I work as a speech technician at an elementary school.  School was starting the day after my visit to Moran.  Needless to say, I didn't go.  In fact, I didn't go to work until September 27th.  The days in between were filled with weekly doctor visits, audio books (it hurt to look at a book, phone screen, TV screen, light, or pretty much anything), prayers, pacing, new grand babies (it helps to hold a newborn baby while pacing), sleepless nights, and pain killers.  There were many funny, wonderful, and inspiring things that happened during that time too.  But, like I said at the beginning of this post, I'll try to condense it. 

Nothing better than holding a newborn baby.  Glad he couldn't see that his grandma was a pirate!

The first week in October, Dr. W., my cornea specialist, was concerned that the AK was getting worse.  He sent me back to the Moran Eye Center for another confocal scan.  It showed that the amoeba were dying off, but now I also had a fungus infection!    I was prescribed more drops to put in my eye every hour.  It would take up to 40 minutes to get all the drops in my eye, then, twenty minutes later, I'd have to start over again. I was a slave!  
Almost all of these drops needed to be refrigerated.  I couldn't leave the house without having an insulated "eye" bag with ice and my drops.  I used a spread sheet to keep track of all of it. One of my drops to kill the amoeba was a diluted pool cleaner. 

For the first time, I felt it would be better to just remove my eye. A few weeks after the fungus diagnosis, Dr. W. stated that we need to remove the cornea because it was getting so thin and ready to perforate.  I didn't know exactly what would happen if it perforated, but it didn't sound very pretty and I was ready to have that diseased cornea off my eye.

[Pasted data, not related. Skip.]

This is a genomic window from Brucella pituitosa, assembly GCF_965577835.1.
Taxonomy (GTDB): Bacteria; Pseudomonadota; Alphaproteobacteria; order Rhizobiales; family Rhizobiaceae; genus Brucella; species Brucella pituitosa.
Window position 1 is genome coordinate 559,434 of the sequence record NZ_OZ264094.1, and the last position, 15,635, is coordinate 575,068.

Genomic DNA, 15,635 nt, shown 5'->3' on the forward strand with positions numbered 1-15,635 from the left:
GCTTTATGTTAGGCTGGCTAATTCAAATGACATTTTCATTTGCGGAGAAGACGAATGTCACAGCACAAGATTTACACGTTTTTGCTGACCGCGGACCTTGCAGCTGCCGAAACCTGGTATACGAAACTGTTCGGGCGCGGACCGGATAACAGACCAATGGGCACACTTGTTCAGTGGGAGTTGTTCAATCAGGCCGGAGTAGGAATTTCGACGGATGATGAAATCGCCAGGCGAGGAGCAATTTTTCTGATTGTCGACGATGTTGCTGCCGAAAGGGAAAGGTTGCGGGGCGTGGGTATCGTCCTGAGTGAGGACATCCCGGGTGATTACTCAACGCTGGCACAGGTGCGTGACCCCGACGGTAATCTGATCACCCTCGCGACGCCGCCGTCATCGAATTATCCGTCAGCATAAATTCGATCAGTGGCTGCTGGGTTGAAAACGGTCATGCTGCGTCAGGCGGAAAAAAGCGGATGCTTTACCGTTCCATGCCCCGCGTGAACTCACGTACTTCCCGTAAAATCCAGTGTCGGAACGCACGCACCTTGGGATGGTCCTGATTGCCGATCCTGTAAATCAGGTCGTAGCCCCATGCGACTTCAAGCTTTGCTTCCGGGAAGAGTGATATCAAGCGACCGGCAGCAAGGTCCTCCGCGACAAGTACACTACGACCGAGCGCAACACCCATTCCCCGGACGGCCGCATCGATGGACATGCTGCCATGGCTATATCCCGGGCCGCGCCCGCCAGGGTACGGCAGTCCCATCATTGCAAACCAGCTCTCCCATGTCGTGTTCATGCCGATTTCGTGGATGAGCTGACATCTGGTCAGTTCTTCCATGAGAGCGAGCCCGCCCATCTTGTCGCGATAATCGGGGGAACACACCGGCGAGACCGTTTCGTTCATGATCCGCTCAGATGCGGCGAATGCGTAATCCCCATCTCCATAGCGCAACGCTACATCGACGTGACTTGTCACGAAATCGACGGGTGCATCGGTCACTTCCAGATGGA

I hesitate putting up this picture.  I know it's gross but this is what was under my eye patch before the transplant. You can tell how even the skin under my eye is affected by all the drops. It would have been perfect for Halloween. 

Having the cornea transplant was the beginning of recovery.  The fungus is gone, the acanthamoeba is gone, but it left a wake of destruction.  My eye is damaged in different ways.  The most obvious being the pressure is low and won't build up.  My eye is shrinking. The cornea has "failed" because it is swollen and cloudy, however, I feel it successfully did what it needed to do.  As of this writing, I'm scheduled to have another cornea transplant. Two to four weeks later, I will have another surgery, where a retinal surgeon will inject silicone oil in my eye to help maintain the pressure.  Hopefully, with these two surgeries I will regain some sight.

What I've learned:
Prayer is powerful.  There were many, many people praying for me. God does hear and answer our prayers. There were tender mercies and miracles during this painful and frightening time and still continue to be.
I am blessed.  This is only an eye.  I can still walk, run, play with my grand kids, be with my husband, work, and eat Peanut M&Ms. 
Modern medicine rocks!  
Acanthamoeba Keratitis is horrible!  (I was going to say, "sucks", but I wouldn't let my kids say that so I shouldn't either) I wouldn't wish it on my worst enemy.  And yet, it's all OK.
Attitude is everything. I had a few pity parties, even got refreshments for the party, but it didn't help.  When I had a more positive outlook, I seemed to heal faster; both mentally and physically.
We can do hard things.